PPARγantagonist treatment

PPARγ antagonists BADGE(20 μM)were added to C3H10T1/2 or M2-10B4 cells during adipogenic differentiation. Antagonists were pretreated for 24h before rosiglitazone was added. Dimethyl sulfoxide was used as a solvent for BADGE.

Establishment of a co-culture system

Two stromal cell lines were plated in 24-well plates and cultured in basic medium in the presence or absence of 10 μM rosiglitazone. Lineage negative(Lin-) cells were selected using a mouse hematopoietic progenitor cell enrichment kit and were cultured on a layer of stromal cells in 500 μl of serum-free StemSpan SFEM medium (StemCell Technologies, Vancouver) supplemented with 100 ng/ml stem cell factor, 100 ng/ml Flt-3, and 20 ng/ml thrombopoietin. After 3 days of culture, the suspended cells were harvested and subjected to CFC assays and flow cytometric analysis.

Cell proliferation assay

The cell proliferation rate was assayed by testing CCK-8. Briefly, 2×104 Lin- cells were seeded into 96-well culture plates and treated with PPARγ agonists for 7days. The OD value at 450 nm was evaluated using a microplate reader following the manufacturer’s instructions.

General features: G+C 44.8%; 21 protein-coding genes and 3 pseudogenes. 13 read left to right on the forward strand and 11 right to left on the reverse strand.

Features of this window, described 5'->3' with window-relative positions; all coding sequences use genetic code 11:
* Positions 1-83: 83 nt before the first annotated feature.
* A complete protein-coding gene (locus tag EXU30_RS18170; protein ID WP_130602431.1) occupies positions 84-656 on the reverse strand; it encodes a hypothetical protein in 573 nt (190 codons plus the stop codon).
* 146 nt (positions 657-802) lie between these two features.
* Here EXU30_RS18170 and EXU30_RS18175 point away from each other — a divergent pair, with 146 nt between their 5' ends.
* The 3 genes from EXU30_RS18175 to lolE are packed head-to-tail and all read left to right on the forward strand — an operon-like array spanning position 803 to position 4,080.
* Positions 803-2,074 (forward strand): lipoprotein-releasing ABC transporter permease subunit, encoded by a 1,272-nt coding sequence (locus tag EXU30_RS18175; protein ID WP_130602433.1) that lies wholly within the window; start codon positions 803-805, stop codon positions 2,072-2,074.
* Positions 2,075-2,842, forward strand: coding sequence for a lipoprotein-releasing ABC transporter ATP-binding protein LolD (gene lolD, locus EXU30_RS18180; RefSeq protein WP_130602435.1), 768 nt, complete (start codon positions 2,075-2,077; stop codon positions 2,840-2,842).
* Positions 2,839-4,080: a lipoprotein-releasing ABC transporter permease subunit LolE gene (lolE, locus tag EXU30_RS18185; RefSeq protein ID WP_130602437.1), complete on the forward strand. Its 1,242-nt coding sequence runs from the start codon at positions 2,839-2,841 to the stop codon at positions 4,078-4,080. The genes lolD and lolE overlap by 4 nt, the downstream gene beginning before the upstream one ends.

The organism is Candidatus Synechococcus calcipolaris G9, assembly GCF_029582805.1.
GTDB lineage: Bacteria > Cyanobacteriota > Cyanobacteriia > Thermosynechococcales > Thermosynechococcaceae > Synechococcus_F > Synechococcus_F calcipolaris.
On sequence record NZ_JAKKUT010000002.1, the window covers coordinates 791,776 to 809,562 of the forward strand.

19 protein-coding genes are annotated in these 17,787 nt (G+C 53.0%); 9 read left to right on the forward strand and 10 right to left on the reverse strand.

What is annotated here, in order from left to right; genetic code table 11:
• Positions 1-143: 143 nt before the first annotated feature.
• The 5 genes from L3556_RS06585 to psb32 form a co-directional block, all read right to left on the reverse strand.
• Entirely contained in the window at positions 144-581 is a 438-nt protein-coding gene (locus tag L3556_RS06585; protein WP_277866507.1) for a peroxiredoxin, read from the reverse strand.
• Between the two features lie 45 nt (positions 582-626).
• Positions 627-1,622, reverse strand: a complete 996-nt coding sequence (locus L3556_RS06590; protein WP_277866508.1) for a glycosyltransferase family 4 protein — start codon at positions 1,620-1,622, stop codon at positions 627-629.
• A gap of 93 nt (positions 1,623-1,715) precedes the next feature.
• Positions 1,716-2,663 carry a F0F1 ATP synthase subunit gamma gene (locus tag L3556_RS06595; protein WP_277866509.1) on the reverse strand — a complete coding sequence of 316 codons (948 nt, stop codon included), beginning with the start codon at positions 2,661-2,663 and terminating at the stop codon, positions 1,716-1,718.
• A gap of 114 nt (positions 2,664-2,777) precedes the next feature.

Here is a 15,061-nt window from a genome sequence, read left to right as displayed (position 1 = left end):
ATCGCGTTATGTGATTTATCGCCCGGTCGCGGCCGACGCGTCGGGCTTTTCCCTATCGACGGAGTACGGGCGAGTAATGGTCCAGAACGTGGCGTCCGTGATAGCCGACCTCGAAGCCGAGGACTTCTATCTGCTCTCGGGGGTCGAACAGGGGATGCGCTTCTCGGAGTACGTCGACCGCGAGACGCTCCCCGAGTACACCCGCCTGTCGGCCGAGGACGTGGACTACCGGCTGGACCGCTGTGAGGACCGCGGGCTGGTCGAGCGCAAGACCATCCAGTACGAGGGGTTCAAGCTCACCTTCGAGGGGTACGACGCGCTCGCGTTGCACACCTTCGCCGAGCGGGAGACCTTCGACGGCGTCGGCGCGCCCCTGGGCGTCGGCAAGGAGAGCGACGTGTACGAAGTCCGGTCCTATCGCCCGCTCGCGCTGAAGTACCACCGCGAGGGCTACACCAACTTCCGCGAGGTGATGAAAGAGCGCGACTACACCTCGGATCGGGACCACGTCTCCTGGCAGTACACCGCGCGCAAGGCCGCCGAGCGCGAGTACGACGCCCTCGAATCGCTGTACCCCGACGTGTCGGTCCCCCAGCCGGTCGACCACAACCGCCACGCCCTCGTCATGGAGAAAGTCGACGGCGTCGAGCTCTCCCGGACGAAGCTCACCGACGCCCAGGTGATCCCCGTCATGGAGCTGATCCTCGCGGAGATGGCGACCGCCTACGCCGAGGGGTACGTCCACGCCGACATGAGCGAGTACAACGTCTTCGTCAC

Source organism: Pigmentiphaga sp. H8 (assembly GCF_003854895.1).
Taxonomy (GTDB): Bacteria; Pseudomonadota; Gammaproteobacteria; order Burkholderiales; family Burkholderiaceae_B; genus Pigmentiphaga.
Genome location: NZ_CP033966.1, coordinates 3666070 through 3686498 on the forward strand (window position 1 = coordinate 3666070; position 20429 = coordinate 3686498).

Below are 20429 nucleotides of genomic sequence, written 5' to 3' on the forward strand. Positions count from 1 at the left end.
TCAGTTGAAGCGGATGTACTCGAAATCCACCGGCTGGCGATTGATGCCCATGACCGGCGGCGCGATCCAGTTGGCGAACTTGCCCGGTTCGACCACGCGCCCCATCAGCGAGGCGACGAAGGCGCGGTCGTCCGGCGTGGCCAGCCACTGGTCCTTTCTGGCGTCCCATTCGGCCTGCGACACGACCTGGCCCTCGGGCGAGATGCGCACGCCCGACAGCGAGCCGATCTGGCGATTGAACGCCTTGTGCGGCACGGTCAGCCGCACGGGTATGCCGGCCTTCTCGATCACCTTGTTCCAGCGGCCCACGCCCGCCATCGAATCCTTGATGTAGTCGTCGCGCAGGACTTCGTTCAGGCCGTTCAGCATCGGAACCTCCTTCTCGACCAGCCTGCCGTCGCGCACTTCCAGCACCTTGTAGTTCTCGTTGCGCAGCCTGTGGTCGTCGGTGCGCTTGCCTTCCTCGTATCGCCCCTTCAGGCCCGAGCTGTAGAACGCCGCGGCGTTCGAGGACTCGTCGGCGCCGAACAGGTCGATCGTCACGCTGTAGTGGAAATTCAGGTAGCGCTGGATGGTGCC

RT-PCR

Total RNA was isolated from BMMNC using TRIzol Reagent(Invitrogen, USA). RNA (1μg)was reverse-transcribed using a High Capacity cDNA Reverse Transcription Kit (Applied Biosystems, USA) according to the manufacturer’s instructions. The cDNA samples were mixed with primers and SYBR Master Mix(Applied Biosystems, USA) to a total volume of 20μl. The data were analyzed using 7500 FAST System SDS version 2.0.6 software, and the changes in target gene expression were calculated using the comparative CT method(fold change = 2-ΔΔCt) as described previously [29]. The primer sequences are shown in Table 1.

Statistics Analysis

All experiments were performed at least three times. The results were presented as the means± standard deviation(SD). The data were analyzed using Student’s t-test or ANOVA. A value of P<0.05 was considered statistically significant. All analyses were performed with GraphPad Prism (GraphPad Software, Inc. San Diego, CA).